Consumer credit card borrowing hit its highest level in more than a year in November, pushing all forms of unsecured household credit to £ 1.2 billion, according to the Bank’s latest data from England.
The increase in reliance on loans and credit cards has exceeded the city’s forecast of an increase of £ 0.8bn and topped the previous six-month average of £ 0.6bn.
Analysts said much of the increase reflected a more confident, pre-pandemic borrowing model, but warned that many low-income households had become more reliant on loans to deal with inflationary pressure on their finances due to rising utility bills and the higher cost of shopping per week.
Households also reduced the amount of money set aside in deposit accounts to £ 4.5bn in November, from an average of £ 11.2bn in the previous 12 months.
The dramatic reduction in savings growth was seen to support the tendency for some consumers to be more confident and to spend a greater proportion of their income, while others with low income reduced their savings to cover expenses. higher bills.
Martin Beck, chief economic adviser to the EY Item Club, said that while some households have reduced their savings and increased borrowing to cope with pressure on their finances, “this also seems to indicate a more optimistic state of mind. of consumers “.
The threat of the Omicron coronavirus variant would likely reverse the trends of rising borrowing and falling savings in December as households react to growing economic uncertainty, said Samuel Tombs, Britain’s chief economist at the UK. Pantheon Macroeconomics consulting firm.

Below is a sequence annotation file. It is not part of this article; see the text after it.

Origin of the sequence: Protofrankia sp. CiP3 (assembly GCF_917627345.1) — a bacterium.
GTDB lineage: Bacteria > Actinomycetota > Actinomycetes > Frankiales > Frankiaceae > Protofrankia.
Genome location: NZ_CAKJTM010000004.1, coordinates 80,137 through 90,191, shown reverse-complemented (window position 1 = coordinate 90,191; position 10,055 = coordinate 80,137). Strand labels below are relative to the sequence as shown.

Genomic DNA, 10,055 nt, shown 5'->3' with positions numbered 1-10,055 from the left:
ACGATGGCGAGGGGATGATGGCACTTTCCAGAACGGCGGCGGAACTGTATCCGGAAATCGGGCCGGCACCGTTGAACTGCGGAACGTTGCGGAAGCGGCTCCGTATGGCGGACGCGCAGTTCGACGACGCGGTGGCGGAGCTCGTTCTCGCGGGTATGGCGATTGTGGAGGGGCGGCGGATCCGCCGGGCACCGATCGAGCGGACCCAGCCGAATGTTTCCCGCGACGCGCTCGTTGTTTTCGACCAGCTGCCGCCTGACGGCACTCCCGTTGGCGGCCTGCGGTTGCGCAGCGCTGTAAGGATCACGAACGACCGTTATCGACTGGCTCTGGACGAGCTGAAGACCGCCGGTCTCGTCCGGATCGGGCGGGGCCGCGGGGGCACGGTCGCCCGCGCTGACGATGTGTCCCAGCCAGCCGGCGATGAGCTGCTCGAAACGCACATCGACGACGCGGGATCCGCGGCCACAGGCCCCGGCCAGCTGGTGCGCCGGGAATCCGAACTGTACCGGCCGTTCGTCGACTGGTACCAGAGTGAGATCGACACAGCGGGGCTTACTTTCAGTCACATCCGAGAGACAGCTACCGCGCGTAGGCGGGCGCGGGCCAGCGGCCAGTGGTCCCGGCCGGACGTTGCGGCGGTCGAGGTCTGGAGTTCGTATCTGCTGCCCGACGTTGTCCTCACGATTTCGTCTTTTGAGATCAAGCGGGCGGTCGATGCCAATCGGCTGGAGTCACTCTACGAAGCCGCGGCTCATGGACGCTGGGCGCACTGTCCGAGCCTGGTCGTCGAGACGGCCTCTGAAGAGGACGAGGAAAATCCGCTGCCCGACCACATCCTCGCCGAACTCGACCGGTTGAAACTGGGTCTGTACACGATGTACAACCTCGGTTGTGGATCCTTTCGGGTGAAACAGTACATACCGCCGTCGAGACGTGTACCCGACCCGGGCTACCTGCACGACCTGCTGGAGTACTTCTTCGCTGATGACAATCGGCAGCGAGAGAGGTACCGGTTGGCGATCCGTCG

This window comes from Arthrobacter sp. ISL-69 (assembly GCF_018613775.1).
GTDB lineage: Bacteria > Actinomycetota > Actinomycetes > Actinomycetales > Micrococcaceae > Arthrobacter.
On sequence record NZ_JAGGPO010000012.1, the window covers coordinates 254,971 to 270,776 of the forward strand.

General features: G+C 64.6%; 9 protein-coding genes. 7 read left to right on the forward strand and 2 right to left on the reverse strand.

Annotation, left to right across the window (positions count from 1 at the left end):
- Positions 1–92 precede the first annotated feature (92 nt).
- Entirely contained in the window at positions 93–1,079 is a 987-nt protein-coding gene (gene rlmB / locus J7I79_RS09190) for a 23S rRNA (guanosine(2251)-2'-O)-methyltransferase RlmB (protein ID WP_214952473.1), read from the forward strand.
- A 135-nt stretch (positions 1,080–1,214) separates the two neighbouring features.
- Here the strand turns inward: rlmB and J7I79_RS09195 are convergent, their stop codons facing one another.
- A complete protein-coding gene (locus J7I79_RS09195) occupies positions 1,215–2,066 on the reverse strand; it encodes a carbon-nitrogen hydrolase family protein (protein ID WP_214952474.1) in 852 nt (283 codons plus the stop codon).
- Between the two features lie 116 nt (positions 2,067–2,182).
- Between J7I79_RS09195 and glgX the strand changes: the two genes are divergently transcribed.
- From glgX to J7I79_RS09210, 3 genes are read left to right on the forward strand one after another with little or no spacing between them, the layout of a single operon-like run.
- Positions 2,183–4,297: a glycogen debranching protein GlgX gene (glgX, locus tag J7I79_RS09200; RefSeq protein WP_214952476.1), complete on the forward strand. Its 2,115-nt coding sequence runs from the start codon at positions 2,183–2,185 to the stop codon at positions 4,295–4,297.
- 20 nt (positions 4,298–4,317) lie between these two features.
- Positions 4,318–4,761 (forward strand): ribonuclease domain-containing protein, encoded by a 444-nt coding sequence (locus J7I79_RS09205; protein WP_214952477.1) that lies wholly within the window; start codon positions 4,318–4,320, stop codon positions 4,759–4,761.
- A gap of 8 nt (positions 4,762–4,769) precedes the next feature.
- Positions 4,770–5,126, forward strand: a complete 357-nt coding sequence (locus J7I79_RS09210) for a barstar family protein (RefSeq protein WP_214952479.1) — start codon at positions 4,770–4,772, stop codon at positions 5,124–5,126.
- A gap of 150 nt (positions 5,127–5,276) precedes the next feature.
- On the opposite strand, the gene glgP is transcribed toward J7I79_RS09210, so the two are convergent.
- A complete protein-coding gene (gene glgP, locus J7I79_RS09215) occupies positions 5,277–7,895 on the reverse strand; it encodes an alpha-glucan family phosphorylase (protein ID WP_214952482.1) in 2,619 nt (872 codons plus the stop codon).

“Savings are likely to remain high at least until March, when Omicron is expected to be on the decline,” he said.
“In the meantime, the outlook for inflation at around 6% in the spring suggests that households will be saving significantly less this year to maintain their current level of spending, given the outlook for declining real disposable income.”
He added that a consumer boom driven by rapidly shrinking pandemic-related savings “continues to seem highly unlikely” when much of the money is needed to offset rising prices.
Bank of England mortgage approval figures showed a drop for the sixth consecutive month in November to near their pre-pandemic average of 2015-19.
The drop to 66,400 approvals per month is expected to become the norm for the remainder of the year, Tombs said, despite higher levels of buyer inquiries in November, according to the RICS residential market survey, which found increase house price inflation by 10%.
“Rising mortgage rates look set to dampen the housing market,” he said. “The average quoted rate for a two-year fixed-rate mortgage, with a loan-to-value ratio of 75%, jumped to 1.52% in November, from 1.30% in October, and will likely increase to around 1%. , 7% in March, once the full impact of the recent increase in banks’ wholesale funding costs is seen.
The Bank of England raised its key rate last month from 0.1% to 0.25% and investors are betting it will reach at least 0.75% by the end of this year.
Threadneedle Street officials appear to have put aside concerns that Britain’s economic recovery after three pandemic-related lockdowns slowed in the second half of last year as Brexit trade loss and shortages global goods have affected consumer spending.
Central bank policymakers stressed that they had to deal with rising prices with higher interest rates to dampen demand.